Prominent Nodes of the Network
Kindred Winecoff, a graduate student at the University of North Carolina, connects the peculiar labor market conditions created by the Second World War to the Great Stagnation:
World War II left industrialized societies with two main features: a lot of industrial capacity, and a lot of dead men. These combined to drive up wages for workers, and for cultural and pragmatic (high wages mean no need for dual income households; high fertility was encouraged to replenish the population) reasons workers were overwhelmingly men. The marginal unit of labor was thus very valuable and labor supply was restricted since the baby boom generation needed twenty or so years to grow up.
By the end of the 1960s the baby boomers were entering the workforce but industrial capacity had not grown at the same rate as the population. Thus, new entrants into labor markets — which increasingly included women and minorities as well as young white men — put downward pressure on wages. The marginal unit of labor was no longer very valuable. Median wages began to stagnate at the same time that over-crowding of cities was leading to social unrest. Governments did not do a good job of managing these duel pressures. The 1970s are a period of stagflation and urban decline.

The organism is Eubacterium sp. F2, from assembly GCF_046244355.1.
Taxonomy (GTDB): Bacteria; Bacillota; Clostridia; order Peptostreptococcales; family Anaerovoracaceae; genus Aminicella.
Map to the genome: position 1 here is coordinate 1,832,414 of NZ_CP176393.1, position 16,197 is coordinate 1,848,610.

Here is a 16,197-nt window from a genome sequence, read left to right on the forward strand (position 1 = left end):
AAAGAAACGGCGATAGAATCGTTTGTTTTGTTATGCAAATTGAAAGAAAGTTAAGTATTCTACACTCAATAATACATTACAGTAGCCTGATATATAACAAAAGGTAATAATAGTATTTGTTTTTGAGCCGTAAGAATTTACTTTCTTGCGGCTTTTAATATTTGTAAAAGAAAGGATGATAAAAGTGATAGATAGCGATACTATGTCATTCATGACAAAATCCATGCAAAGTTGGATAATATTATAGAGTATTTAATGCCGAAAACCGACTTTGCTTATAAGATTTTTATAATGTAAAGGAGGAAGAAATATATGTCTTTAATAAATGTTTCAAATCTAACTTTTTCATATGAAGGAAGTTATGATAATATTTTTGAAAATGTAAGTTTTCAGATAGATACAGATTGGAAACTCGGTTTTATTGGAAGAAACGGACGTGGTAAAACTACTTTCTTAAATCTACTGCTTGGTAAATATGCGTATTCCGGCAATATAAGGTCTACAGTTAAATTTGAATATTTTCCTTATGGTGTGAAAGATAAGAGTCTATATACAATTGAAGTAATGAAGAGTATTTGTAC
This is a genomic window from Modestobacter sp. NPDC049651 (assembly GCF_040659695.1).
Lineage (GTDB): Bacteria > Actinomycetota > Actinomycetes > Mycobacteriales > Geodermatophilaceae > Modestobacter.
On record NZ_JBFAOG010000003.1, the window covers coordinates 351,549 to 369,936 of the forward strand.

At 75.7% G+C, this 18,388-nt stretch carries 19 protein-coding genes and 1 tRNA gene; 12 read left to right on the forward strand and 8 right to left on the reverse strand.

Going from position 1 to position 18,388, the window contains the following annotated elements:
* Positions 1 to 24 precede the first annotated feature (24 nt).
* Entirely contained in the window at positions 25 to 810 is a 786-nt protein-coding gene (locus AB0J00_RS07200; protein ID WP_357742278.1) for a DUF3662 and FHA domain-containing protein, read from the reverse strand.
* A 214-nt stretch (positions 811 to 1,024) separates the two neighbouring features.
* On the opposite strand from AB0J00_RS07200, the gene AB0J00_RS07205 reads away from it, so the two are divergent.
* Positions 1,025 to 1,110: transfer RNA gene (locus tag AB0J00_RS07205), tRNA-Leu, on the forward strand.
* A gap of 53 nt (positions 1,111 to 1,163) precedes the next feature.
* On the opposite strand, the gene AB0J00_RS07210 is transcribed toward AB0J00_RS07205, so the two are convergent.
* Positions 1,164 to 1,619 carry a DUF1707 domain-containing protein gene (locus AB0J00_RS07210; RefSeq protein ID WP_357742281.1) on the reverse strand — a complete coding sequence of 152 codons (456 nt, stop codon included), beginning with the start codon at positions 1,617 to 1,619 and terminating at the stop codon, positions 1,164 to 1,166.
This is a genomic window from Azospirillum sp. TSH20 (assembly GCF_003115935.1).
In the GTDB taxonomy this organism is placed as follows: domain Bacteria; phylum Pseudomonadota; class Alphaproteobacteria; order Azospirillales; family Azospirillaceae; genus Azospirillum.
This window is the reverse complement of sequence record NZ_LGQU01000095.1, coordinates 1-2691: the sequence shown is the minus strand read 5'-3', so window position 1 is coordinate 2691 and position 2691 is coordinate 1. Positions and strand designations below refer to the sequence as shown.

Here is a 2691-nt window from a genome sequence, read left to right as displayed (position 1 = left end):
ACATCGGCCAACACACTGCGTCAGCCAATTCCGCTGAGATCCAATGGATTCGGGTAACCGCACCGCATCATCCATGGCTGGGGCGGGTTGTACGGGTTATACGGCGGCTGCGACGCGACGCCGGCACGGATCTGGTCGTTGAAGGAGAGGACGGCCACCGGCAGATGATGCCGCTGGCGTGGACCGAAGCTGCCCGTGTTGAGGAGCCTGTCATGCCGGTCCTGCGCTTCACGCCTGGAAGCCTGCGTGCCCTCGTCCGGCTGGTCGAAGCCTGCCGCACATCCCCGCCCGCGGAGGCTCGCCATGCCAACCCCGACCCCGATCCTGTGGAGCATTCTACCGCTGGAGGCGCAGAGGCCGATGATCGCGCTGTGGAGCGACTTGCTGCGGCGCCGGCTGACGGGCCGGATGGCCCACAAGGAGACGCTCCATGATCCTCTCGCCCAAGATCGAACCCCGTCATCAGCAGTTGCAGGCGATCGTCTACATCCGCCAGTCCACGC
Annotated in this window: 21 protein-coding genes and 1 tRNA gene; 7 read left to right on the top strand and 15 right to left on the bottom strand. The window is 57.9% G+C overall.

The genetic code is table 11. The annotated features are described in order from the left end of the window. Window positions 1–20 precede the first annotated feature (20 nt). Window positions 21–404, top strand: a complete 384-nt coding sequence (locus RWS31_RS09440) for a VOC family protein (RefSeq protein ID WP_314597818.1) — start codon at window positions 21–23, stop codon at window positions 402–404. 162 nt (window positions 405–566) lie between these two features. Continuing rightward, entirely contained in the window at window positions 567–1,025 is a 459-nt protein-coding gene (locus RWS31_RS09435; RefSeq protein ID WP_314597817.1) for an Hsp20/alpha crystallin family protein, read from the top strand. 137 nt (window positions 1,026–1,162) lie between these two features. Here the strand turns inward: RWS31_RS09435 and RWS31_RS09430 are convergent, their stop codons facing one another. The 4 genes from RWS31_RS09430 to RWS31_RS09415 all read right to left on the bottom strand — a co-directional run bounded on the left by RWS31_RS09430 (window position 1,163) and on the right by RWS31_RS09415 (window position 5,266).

The interesting part is what happens next. The increase in labor supply suppressed gains in compensation for most workers. But it created opportunites for those in a position to sell the product of their labor to a large, relatively affluent customer base, e.g., “the heads of major corporations, financiers, professional athletes,” all of whom benefit from the rise of information technology and globalization. Winecoff suggests that the real contrast isn’t capital-versus-labor, but rather between labor that occupies a central position in the economic network of late capitalism and labor that occupies the margins. It is an interesting thesis, and it complements Scott Winship’s recent work.